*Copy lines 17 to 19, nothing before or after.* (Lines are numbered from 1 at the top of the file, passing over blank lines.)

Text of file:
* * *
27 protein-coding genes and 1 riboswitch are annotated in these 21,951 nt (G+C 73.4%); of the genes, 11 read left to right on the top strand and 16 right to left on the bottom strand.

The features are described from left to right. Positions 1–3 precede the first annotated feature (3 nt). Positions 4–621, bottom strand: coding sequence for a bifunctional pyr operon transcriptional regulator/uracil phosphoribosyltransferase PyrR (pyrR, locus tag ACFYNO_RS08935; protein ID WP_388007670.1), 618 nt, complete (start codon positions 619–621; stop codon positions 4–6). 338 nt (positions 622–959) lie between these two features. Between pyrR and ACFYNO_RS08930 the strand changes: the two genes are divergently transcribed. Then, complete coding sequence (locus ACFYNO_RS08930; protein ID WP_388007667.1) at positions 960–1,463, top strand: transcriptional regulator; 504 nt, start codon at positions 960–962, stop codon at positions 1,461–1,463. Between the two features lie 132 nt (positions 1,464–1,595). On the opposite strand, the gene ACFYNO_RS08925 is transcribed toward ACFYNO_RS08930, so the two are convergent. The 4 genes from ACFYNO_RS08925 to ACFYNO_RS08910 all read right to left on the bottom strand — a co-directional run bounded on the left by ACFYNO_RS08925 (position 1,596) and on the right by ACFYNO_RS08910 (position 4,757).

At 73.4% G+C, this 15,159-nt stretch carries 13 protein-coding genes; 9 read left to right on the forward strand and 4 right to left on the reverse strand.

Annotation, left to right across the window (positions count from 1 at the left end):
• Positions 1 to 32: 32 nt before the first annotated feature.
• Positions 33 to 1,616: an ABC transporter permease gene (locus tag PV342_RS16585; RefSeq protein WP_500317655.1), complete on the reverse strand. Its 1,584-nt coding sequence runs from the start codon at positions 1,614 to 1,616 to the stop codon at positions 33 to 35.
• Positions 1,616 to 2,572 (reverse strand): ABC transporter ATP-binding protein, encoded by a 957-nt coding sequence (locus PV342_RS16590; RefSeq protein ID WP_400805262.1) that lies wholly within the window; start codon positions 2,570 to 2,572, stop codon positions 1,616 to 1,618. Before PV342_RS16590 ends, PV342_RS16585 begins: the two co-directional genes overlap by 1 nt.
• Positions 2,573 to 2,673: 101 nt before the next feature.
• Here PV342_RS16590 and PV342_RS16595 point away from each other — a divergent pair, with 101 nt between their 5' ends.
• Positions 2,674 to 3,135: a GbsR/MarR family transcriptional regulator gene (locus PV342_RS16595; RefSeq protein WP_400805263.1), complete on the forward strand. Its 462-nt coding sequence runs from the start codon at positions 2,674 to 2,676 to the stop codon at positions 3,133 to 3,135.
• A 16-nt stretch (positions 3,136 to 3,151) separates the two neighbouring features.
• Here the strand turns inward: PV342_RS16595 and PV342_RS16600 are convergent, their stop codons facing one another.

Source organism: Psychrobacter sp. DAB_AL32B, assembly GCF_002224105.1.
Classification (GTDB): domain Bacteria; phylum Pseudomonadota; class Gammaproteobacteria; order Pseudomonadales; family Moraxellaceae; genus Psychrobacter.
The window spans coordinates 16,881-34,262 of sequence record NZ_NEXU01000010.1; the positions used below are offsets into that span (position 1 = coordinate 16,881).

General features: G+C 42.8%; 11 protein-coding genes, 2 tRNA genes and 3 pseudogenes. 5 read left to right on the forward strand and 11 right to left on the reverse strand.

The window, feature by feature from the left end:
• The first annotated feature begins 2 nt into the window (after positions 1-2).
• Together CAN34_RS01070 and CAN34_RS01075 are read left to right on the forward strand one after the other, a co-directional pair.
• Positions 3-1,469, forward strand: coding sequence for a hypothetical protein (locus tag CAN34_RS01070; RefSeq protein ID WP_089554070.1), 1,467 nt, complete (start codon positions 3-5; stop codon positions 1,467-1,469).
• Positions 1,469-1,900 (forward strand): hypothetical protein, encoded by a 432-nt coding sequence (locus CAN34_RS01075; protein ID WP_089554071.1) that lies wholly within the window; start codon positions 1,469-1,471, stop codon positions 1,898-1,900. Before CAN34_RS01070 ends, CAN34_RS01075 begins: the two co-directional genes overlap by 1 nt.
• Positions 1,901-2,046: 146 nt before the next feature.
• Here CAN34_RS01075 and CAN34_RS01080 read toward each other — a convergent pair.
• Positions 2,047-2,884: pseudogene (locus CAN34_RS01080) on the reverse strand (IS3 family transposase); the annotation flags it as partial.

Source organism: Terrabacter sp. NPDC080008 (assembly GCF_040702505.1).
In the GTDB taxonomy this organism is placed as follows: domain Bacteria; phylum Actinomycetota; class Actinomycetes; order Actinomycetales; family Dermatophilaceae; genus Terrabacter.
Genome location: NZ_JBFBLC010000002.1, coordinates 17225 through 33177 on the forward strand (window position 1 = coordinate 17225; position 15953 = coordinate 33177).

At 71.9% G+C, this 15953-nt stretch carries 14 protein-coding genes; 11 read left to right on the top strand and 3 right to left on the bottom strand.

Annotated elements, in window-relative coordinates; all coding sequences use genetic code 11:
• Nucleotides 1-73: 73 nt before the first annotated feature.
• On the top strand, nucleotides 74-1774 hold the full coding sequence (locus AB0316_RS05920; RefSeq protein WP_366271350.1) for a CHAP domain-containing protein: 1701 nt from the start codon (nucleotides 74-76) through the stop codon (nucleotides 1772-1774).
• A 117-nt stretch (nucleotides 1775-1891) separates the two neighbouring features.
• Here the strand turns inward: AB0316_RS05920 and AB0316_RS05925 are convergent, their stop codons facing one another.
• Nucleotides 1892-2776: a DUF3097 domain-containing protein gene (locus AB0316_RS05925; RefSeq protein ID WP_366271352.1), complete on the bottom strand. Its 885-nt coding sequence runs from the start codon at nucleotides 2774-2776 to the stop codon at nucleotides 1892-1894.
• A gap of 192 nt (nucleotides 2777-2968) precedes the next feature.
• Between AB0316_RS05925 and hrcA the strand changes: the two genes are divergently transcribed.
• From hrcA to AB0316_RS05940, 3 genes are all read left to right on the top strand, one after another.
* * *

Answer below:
The window, feature by feature from the left end:
• The first annotated feature begins 2 nt into the window (after positions 1-2).
• Together CAN34_RS01070 and CAN34_RS01075 are read left to right on the forward strand one after the other, a co-directional pair.